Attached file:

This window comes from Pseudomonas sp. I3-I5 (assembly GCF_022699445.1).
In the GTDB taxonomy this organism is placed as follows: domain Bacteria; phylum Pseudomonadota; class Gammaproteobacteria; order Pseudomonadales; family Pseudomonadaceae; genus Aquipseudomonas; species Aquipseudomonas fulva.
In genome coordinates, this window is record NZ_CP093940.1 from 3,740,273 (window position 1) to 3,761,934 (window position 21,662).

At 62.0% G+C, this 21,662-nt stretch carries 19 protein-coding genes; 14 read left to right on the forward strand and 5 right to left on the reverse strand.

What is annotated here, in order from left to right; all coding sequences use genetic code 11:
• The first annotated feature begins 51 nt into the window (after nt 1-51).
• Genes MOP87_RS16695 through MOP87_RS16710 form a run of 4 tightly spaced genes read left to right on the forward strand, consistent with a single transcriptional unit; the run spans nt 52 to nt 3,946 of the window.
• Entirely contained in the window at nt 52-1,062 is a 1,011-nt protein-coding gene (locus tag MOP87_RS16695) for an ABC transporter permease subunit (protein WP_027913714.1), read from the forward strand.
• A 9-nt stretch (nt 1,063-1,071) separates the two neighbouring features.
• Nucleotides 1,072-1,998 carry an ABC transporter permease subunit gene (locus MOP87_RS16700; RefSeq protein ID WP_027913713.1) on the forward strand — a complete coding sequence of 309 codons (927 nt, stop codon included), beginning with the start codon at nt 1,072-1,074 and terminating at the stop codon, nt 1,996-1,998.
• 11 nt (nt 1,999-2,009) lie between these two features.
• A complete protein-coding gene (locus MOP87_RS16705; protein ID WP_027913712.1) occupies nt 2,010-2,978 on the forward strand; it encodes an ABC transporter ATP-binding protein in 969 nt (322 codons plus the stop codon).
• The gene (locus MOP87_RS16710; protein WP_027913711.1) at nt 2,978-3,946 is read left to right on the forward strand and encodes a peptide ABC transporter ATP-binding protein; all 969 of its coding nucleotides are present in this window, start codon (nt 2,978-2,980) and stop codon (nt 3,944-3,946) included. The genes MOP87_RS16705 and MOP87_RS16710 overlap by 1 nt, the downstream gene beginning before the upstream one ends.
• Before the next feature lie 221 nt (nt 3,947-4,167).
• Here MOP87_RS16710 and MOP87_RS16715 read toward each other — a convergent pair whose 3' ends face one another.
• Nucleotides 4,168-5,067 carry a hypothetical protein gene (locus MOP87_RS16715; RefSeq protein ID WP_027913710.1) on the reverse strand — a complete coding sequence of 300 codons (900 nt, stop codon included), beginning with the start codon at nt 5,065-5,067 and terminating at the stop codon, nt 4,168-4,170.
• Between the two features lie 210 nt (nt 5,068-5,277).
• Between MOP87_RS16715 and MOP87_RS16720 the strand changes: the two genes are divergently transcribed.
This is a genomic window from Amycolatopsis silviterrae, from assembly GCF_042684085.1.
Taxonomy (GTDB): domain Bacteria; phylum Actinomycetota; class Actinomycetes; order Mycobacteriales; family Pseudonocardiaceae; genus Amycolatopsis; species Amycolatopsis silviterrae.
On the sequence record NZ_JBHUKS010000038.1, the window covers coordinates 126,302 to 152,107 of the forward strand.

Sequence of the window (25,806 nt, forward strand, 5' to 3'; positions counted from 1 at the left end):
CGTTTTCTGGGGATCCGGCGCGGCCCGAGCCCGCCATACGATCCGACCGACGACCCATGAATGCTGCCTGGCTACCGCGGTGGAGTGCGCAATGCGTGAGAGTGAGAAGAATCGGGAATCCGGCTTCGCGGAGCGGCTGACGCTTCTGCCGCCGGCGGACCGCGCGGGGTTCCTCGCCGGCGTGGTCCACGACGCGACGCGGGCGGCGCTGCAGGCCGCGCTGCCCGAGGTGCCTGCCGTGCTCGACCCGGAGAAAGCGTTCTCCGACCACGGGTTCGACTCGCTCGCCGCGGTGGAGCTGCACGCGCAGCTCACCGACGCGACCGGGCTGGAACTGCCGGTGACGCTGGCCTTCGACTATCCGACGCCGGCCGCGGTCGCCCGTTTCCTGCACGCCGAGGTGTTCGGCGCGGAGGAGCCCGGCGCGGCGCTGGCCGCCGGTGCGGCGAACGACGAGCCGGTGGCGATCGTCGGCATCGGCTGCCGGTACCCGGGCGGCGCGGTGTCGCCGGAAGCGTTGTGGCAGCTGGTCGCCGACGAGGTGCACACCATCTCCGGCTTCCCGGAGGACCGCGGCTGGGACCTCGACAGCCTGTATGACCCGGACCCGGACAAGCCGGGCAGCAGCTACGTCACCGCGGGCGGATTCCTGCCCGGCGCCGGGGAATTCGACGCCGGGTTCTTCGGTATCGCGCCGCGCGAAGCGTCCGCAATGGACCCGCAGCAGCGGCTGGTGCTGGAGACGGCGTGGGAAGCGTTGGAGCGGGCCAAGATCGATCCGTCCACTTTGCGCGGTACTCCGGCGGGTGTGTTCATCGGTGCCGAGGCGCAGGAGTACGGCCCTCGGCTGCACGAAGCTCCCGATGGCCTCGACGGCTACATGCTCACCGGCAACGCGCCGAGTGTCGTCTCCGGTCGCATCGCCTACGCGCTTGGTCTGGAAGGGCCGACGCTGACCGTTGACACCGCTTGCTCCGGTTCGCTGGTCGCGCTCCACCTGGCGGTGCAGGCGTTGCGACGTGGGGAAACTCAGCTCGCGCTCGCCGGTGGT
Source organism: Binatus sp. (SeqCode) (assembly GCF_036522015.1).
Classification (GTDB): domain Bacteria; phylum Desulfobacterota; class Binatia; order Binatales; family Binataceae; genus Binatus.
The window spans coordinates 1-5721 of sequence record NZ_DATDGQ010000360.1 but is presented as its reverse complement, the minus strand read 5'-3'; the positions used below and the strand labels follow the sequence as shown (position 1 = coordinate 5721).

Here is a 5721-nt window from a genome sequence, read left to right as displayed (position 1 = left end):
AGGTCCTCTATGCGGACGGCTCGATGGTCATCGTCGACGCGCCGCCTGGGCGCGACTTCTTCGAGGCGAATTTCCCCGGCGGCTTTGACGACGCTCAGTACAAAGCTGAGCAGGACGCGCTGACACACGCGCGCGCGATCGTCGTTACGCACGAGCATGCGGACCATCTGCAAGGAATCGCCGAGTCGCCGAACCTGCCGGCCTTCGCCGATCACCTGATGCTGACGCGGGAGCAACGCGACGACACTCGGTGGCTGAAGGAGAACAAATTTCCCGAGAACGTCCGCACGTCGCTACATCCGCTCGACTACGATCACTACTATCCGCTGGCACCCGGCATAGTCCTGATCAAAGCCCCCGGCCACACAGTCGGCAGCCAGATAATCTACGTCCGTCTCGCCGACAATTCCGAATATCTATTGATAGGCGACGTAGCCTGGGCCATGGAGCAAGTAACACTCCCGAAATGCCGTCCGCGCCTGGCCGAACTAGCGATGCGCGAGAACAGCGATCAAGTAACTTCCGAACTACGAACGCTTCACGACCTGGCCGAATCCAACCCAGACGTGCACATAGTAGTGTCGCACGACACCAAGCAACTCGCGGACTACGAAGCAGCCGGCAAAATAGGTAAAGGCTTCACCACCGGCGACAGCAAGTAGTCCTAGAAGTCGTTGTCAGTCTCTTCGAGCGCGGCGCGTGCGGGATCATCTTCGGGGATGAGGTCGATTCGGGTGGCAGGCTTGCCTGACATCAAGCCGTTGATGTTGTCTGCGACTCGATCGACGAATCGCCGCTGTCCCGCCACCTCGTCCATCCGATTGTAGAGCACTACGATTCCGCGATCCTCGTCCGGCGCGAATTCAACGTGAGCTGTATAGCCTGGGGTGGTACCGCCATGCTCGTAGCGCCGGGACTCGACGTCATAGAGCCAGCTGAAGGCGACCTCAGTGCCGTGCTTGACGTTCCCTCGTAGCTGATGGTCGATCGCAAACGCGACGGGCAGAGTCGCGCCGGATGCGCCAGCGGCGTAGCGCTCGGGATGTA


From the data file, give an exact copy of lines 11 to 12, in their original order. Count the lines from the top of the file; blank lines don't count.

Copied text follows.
• 11 nt (nt 1,999-2,009) lie between these two features.
• A complete protein-coding gene (locus MOP87_RS16705; protein ID WP_027913712.1) occupies nt 2,010-2,978 on the forward strand; it encodes an ABC transporter ATP-binding protein in 969 nt (322 codons plus the stop codon).